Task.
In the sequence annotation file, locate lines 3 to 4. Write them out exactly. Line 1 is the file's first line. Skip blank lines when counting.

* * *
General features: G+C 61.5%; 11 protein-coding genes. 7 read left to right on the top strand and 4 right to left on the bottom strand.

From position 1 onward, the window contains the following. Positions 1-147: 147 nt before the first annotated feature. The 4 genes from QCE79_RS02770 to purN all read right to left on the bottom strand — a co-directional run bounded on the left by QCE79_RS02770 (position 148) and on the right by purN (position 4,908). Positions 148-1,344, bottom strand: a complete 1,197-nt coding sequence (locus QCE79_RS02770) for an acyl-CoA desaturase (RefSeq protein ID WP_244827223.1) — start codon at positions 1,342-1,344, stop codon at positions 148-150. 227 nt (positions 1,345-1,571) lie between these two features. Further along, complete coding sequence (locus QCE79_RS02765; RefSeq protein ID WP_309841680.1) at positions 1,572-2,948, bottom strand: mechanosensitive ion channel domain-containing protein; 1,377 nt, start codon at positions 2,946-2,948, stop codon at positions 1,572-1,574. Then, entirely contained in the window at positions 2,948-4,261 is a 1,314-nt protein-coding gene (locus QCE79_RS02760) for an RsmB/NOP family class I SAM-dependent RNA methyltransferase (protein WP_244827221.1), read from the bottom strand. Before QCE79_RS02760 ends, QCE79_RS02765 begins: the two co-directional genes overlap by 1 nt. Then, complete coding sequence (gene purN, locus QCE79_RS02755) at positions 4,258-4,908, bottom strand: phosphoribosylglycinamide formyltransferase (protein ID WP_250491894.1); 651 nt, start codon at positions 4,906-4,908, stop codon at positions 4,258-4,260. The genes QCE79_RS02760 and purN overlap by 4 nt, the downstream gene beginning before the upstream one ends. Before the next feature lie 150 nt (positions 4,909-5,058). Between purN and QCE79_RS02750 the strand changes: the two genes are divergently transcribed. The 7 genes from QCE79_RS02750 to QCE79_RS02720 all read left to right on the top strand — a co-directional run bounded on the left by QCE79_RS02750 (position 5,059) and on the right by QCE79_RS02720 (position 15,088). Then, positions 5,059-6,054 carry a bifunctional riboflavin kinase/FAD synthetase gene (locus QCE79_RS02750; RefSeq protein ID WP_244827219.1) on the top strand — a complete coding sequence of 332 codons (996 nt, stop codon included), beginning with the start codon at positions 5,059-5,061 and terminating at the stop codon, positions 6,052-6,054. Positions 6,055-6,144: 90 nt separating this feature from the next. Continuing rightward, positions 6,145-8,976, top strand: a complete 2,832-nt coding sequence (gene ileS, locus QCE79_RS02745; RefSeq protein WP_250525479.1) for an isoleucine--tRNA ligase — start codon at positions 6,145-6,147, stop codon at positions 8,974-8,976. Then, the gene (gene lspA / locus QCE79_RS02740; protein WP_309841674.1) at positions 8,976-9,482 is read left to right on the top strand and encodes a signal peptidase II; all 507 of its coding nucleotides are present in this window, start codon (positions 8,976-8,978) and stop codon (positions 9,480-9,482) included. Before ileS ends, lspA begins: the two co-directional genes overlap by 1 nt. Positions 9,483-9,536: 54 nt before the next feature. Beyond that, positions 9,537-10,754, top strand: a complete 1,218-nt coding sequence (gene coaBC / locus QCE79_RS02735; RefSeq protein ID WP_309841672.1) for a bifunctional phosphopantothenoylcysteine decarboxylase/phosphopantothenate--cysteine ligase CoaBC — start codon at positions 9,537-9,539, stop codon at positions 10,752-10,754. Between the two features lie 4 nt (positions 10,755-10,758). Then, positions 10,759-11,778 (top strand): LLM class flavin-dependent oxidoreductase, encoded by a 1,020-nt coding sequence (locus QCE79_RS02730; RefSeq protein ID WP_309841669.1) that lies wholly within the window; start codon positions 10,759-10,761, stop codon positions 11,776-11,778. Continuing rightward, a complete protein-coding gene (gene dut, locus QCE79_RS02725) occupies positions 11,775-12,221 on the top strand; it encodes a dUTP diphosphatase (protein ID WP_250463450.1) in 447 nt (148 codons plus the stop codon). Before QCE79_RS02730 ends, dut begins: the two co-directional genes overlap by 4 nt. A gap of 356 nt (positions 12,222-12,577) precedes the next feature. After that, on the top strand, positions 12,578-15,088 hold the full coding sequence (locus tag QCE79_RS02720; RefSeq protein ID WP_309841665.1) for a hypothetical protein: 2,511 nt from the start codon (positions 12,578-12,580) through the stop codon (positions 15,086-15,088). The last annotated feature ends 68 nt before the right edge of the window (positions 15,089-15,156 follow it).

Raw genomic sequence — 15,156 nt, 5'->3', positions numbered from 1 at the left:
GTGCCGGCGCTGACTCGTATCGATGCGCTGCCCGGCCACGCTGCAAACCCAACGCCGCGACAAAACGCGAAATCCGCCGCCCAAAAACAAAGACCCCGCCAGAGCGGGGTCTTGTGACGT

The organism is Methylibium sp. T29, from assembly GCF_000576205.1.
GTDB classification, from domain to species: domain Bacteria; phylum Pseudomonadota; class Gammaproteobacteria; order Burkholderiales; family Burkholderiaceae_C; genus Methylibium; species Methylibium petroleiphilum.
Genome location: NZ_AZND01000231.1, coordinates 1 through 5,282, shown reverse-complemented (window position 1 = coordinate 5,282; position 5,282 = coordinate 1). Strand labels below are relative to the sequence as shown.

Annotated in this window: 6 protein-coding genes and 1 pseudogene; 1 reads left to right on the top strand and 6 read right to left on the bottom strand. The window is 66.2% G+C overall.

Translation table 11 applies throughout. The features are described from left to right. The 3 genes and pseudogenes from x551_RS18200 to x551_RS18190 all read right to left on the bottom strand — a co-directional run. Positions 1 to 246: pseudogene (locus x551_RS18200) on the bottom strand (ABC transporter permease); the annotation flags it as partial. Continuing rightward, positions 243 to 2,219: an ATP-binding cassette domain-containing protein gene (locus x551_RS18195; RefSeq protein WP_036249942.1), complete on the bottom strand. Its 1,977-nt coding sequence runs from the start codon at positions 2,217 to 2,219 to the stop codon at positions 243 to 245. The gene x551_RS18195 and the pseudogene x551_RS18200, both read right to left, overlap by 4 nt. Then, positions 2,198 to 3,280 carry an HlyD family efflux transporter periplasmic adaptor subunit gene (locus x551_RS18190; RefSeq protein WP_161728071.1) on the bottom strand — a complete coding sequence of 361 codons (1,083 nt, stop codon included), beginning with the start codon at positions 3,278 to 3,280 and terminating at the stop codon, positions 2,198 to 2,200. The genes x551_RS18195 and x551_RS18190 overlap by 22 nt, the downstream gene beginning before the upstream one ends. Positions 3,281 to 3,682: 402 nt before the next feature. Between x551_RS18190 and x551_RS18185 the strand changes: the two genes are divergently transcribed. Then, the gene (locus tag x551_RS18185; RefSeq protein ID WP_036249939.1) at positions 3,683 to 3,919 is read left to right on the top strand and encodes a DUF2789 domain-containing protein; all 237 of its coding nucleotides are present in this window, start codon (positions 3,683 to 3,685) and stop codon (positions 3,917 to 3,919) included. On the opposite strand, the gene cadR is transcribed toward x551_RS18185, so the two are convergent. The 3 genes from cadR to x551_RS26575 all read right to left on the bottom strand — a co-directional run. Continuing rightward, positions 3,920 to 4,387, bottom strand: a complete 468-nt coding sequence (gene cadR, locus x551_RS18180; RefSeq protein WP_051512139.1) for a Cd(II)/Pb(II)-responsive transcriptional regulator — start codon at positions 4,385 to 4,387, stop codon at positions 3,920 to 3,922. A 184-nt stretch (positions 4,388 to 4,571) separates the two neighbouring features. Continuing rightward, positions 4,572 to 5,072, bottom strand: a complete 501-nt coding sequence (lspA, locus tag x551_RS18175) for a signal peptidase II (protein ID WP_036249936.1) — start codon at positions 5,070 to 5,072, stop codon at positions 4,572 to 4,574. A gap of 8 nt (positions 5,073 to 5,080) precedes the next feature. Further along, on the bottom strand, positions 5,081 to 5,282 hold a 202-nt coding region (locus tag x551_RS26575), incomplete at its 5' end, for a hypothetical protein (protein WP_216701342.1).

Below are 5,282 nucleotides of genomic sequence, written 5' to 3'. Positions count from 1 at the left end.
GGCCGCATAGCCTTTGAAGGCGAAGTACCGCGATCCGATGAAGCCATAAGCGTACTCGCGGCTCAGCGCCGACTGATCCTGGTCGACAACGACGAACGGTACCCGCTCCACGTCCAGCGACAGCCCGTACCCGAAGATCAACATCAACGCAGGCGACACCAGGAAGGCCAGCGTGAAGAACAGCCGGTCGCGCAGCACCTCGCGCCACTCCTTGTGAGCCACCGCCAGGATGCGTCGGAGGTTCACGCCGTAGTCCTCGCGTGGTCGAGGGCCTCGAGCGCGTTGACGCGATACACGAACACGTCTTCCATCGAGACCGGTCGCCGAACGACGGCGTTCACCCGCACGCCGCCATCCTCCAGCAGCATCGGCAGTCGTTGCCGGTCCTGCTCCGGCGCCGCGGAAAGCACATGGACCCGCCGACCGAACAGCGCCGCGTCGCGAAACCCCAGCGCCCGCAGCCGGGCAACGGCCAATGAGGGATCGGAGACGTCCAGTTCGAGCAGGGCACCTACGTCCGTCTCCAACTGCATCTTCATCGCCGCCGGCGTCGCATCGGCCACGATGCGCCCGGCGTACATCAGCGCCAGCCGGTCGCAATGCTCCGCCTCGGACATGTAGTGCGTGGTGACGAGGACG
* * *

Raw genomic sequence — 15,156 nt, 5'->3', positions numbered from 1 at the left:
GTGCCGGCGCTGACTCGTATCGATGCGCTGCCCGGCCACGCTGCAAACCCAACGCCGCGACAAAACGCGAAATCCGCCGCCCAAAAACAAAGACCCCGCCAGAGCGGGGTCTTGTGACGT